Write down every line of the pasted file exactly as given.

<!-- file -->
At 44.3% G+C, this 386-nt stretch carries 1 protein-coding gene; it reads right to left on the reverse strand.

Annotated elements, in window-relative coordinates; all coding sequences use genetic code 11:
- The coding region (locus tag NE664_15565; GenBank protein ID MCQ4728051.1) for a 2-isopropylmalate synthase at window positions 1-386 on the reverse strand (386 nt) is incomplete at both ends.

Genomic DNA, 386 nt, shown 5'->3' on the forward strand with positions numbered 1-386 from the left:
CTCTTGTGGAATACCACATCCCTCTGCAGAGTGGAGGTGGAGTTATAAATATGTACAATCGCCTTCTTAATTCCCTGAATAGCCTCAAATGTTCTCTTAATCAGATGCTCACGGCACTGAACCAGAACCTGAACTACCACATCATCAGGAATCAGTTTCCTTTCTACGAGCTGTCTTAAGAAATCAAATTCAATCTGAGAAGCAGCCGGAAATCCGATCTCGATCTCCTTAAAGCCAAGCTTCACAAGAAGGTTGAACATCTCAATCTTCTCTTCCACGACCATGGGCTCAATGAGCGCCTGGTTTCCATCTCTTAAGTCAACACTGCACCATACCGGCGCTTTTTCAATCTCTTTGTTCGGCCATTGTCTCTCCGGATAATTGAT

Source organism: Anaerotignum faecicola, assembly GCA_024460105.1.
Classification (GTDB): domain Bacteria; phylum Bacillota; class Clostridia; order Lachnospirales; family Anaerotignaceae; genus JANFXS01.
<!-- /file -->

At 44.3% G+C, this 386-nt stretch carries 1 protein-coding gene; it reads right to left on the reverse strand.

Annotated elements, in window-relative coordinates; all coding sequences use genetic code 11:
- The coding region (locus tag NE664_15565; GenBank protein ID MCQ4728051.1) for a 2-isopropylmalate synthase at window positions 1-386 on the reverse strand (386 nt) is incomplete at both ends.

Genomic DNA, 386 nt, shown 5'->3' on the forward strand with positions numbered 1-386 from the left:
CTCTTGTGGAATACCACATCCCTCTGCAGAGTGGAGGTGGAGTTATAAATATGTACAATCGCCTTCTTAATTCCCTGAATAGCCTCAAATGTTCTCTTAATCAGATGCTCACGGCACTGAACCAGAACCTGAACTACCACATCATCAGGAATCAGTTTCCTTTCTACGAGCTGTCTTAAGAAATCAAATTCAATCTGAGAAGCAGCCGGAAATCCGATCTCGATCTCCTTAAAGCCAAGCTTCACAAGAAGGTTGAACATCTCAATCTTCTCTTCCACGACCATGGGCTCAATGAGCGCCTGGTTTCCATCTCTTAAGTCAACACTGCACCATACCGGCGCTTTTTCAATCTCTTTGTTCGGCCATTGTCTCTCCGGATAATTGAT

Source organism: Anaerotignum faecicola, assembly GCA_024460105.1.
Classification (GTDB): domain Bacteria; phylum Bacillota; class Clostridia; order Lachnospirales; family Anaerotignaceae; genus JANFXS01.